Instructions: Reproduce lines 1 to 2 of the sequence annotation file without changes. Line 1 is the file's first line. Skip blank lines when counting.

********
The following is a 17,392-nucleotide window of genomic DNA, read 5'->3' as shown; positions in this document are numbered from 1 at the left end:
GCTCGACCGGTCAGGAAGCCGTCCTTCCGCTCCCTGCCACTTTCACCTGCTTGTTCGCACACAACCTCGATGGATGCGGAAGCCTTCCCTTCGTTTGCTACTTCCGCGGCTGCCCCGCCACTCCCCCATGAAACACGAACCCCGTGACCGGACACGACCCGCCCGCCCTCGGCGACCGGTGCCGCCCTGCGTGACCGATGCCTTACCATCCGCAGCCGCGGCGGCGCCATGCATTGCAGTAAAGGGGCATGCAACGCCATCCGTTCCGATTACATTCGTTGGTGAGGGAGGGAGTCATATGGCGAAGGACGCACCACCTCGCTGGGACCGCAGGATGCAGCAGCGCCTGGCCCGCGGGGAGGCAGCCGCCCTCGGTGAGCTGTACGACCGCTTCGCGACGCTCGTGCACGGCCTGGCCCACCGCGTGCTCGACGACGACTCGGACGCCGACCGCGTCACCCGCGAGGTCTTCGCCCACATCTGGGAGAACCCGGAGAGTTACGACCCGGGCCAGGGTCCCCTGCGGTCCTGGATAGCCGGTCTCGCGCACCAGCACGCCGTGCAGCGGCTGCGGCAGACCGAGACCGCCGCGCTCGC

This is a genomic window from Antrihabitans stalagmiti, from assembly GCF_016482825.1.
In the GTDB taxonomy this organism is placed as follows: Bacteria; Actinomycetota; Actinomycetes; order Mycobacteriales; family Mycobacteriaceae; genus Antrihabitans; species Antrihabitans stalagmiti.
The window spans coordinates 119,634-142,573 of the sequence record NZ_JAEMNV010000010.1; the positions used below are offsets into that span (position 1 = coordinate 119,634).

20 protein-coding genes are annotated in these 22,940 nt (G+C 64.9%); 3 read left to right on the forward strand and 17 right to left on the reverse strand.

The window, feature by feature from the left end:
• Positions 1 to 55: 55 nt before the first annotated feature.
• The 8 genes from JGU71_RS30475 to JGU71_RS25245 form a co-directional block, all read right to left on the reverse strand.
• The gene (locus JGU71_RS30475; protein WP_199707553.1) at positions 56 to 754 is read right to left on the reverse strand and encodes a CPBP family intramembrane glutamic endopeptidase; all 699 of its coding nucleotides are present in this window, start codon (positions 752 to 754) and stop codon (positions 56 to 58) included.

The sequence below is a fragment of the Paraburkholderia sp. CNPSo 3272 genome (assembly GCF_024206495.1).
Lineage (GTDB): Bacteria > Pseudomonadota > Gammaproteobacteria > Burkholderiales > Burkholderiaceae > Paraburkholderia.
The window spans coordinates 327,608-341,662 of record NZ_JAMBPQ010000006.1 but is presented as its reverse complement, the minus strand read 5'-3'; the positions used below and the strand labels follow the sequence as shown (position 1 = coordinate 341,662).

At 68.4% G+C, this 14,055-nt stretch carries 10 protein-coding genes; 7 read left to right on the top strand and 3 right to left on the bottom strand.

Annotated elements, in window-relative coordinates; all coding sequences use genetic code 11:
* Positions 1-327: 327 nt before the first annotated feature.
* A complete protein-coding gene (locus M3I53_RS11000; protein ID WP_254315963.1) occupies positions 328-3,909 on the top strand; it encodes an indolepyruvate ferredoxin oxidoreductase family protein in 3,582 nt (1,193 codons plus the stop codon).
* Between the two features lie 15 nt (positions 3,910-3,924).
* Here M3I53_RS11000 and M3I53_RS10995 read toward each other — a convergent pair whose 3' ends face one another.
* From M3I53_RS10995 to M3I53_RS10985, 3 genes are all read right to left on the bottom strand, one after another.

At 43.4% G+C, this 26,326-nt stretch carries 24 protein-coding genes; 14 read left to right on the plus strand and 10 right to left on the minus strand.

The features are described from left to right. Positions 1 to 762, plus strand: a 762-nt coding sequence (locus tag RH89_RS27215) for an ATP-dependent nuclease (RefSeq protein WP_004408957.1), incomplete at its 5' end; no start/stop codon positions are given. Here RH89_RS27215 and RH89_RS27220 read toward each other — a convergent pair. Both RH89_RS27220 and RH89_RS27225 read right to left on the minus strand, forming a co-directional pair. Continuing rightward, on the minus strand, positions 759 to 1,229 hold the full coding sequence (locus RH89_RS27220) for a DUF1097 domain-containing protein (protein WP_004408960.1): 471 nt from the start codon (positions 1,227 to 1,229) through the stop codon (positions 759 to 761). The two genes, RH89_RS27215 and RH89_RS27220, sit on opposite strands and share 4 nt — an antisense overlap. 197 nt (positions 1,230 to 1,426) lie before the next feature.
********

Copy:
The following is a 17,392-nucleotide window of genomic DNA, read 5'->3' as shown; positions in this document are numbered from 1 at the left end:
GCTCGACCGGTCAGGAAGCCGTCCTTCCGCTCCCTGCCACTTTCACCTGCTTGTTCGCACACAACCTCGATGGATGCGGAAGCCTTCCCTTCGTTTGCTACTTCCGCGGCTGCCCCGCCACTCCCCCATGAAACACGAACCCCGTGACCGGACACGACCCGCCCGCCCTCGGCGACCGGTGCCGCCCTGCGTGACCGATGCCTTACCATCCGCAGCCGCGGCGGCGCCATGCATTGCAGTAAAGGGGCATGCAACGCCATCCGTTCCGATTACATTCGTTGGTGAGGGAGGGAGTCATATGGCGAAGGACGCACCACCTCGCTGGGACCGCAGGATGCAGCAGCGCCTGGCCCGCGGGGAGGCAGCCGCCCTCGGTGAGCTGTACGACCGCTTCGCGACGCTCGTGCACGGCCTGGCCCACCGCGTGCTCGACGACGACTCGGACGCCGACCGCGTCACCCGCGAGGTCTTCGCCCACATCTGGGAGAACCCGGAGAGTTACGACCCGGGCCAGGGTCCCCTGCGGTCCTGGATAGCCGGTCTCGCGCACCAGCACGCCGTGCAGCGGCTGCGGCAGACCGAGACCGCCGCGCTCGC